by James Thornton Harris
T.J. English examines the relationship between jazz and organized crime in Prohibition America, and how the music moved on from the mob.
SOURCE: Made By History at the Washington Post
by Mary Rizzo and Whitney Strub
The Sopranos prequel misses the chance to tell a rich story about the ethnic rivalries in Newark's city politics that unfolded in the 1960s.
SOURCE: Wall Street Journal
Federal prosecutions in the 1980s and 1990s decimated experienced middle-management ranks in New York's organized crime families. Are they struggling today because their remaining workforce consists of boomers who can't quit and millennials who are on their phones too much?
SOURCE: New York Times
"The show’s depiction of contemporary America as relentlessly banal and hollow is plainly at the core of the current interest in the show, which coincides with an era of crisis across just about every major institution in American life."
by James D. Zirin
"When I was a federal prosecutor going after white collar criminals, I always looked for the accountant. He was the most likely witness for the government."
SOURCE: The New Yorker
by Adam Gopnik
"Generally, in Mob stories, the cute bits are not real, and the real bits are not cute. Given that grim truth, there’s something to be said for just shutting your eyes and repeating the cute bits." Some new books on the Mafia unfortunately follow the pattern.
SOURCE: News 3 Las Vegas
John Gotti allegedly maintained a low-profile skimming operation at an off-strip casino years after Nevada officials believed they had swept the mob out of the gaming business.
BOSTON — James (Whitey) Bulger, the mobster who terrorized South Boston in the 1970s and ‘80s, holding the city in his thrall even after he disappeared, was convicted Monday of a sweeping array of gangland crimes, including 11 murders. He faces the prospect of spending the rest of his life in prison.The verdict delivers long-delayed justice to Mr. Bulger, 83, who disappeared in the mid-1990s after a corrupt agent with the Federal Bureau of Investigation told him he was about to be indicted. He left behind a city that wondered if he would ever be caught — and even if the F.B.I., which had been complicit in many of his crimes and had relied on him as an informer, was really looking for him.“This was the worst case of corruption in the history of the F.B.I.,” said Michael D. Kendall, a former federal prosecutor who investigated Mr. Bulger’s associates. “It was a multigenerational, systematic alliance with organized crime, where the F.B.I. was actively participating in the murders of government witnesses, or at least allowing them to occur.”...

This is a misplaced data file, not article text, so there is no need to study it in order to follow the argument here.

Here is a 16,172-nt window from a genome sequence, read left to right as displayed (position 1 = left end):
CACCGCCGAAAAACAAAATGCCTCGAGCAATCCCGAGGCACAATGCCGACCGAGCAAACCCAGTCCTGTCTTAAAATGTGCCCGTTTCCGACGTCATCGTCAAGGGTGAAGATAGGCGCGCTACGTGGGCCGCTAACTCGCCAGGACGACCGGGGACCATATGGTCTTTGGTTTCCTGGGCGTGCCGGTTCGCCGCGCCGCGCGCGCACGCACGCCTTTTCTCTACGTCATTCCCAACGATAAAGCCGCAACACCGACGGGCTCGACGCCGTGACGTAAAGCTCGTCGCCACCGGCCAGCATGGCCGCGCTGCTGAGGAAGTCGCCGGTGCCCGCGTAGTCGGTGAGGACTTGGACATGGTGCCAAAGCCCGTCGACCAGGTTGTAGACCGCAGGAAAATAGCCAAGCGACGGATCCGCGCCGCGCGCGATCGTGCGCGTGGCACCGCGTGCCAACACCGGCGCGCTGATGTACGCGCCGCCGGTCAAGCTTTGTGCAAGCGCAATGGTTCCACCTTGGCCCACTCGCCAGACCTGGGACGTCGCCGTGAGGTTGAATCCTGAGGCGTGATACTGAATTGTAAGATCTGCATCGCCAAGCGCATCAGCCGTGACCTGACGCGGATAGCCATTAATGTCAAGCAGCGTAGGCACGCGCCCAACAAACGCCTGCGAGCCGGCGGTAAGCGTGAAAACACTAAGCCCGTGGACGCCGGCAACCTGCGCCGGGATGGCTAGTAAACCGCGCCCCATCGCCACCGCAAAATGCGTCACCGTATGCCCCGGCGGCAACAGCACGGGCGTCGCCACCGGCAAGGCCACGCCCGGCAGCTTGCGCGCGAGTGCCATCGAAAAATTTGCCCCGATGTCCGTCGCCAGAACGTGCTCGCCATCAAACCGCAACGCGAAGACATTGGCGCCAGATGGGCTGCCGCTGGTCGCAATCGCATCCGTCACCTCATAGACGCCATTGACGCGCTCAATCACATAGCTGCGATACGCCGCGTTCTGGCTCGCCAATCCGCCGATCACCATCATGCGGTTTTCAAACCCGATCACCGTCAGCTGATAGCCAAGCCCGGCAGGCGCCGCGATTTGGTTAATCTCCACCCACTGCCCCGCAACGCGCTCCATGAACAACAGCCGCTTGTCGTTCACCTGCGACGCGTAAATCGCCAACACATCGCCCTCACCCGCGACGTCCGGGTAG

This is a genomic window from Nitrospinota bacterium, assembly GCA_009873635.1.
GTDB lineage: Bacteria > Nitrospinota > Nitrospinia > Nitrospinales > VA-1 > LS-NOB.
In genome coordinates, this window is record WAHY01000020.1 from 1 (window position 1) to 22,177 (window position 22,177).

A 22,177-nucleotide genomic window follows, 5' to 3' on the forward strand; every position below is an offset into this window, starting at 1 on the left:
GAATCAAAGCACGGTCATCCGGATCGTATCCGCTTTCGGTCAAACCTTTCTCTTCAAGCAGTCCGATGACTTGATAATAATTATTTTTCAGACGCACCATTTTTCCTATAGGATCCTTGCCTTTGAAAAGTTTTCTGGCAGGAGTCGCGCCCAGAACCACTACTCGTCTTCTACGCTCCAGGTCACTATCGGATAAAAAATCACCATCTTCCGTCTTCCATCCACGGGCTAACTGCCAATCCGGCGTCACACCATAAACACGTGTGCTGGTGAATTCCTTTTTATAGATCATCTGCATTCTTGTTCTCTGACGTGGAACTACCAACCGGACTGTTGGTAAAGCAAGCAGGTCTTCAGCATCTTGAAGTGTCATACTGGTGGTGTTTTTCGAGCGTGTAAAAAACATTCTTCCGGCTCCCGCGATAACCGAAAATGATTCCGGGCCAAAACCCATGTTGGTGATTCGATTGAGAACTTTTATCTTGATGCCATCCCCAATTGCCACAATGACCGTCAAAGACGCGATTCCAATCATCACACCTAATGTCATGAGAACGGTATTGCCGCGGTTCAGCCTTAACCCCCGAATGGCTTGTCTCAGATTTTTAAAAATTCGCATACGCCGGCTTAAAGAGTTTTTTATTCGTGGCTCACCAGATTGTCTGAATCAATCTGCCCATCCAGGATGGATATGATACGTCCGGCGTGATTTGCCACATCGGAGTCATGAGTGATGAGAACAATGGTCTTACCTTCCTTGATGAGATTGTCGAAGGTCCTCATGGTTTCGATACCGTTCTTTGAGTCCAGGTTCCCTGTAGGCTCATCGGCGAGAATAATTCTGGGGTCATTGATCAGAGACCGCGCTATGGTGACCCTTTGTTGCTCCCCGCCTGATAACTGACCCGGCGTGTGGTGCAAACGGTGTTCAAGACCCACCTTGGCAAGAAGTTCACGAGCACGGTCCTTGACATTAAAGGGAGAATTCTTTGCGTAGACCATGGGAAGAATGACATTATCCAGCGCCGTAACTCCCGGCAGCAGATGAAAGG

BOSTON — James “Whitey” Bulger is an old man now.He wears reading glasses. His hair is pure white, but not much remains. And when he stood up in a federal courtroom Wednesday morning to finally face the music, to stand trial for a lifetime of gangster crimes, he rose slowly, no longer the menacing Irish mob boss who allegedly scratched out 19 lives while the FBI looked the other way.Wearing a long-sleeved green shirt, jeans and sneakers, Bulger sat passively as a prosecutor described his younger, more sinister years as leader of the Winter Hill Gang, including the time he allegedly marched a safecracker named Arthur “Bucky” Barrett to a set of cellar stairs after torturing him in a chair in pursuit of $40,000 from a bank robbery....
by Douglas M. Charles
Mobster Frank Costello testifying in front of the Kefauver Committee. Credit: Wiki Commons.The IRS "scandal" involving the “targeting” of conservative Tea Party groups is metastasizing. Congressional Republicans are seeking to open a broader investigation into the agency, with which, according to the New York Times, they "hope to ensare the White House."But an understanding of the true history of IRS scandals -- as documented in the mid-1970s Church Committee reports -- might better inform our understanding of this contemporary story.
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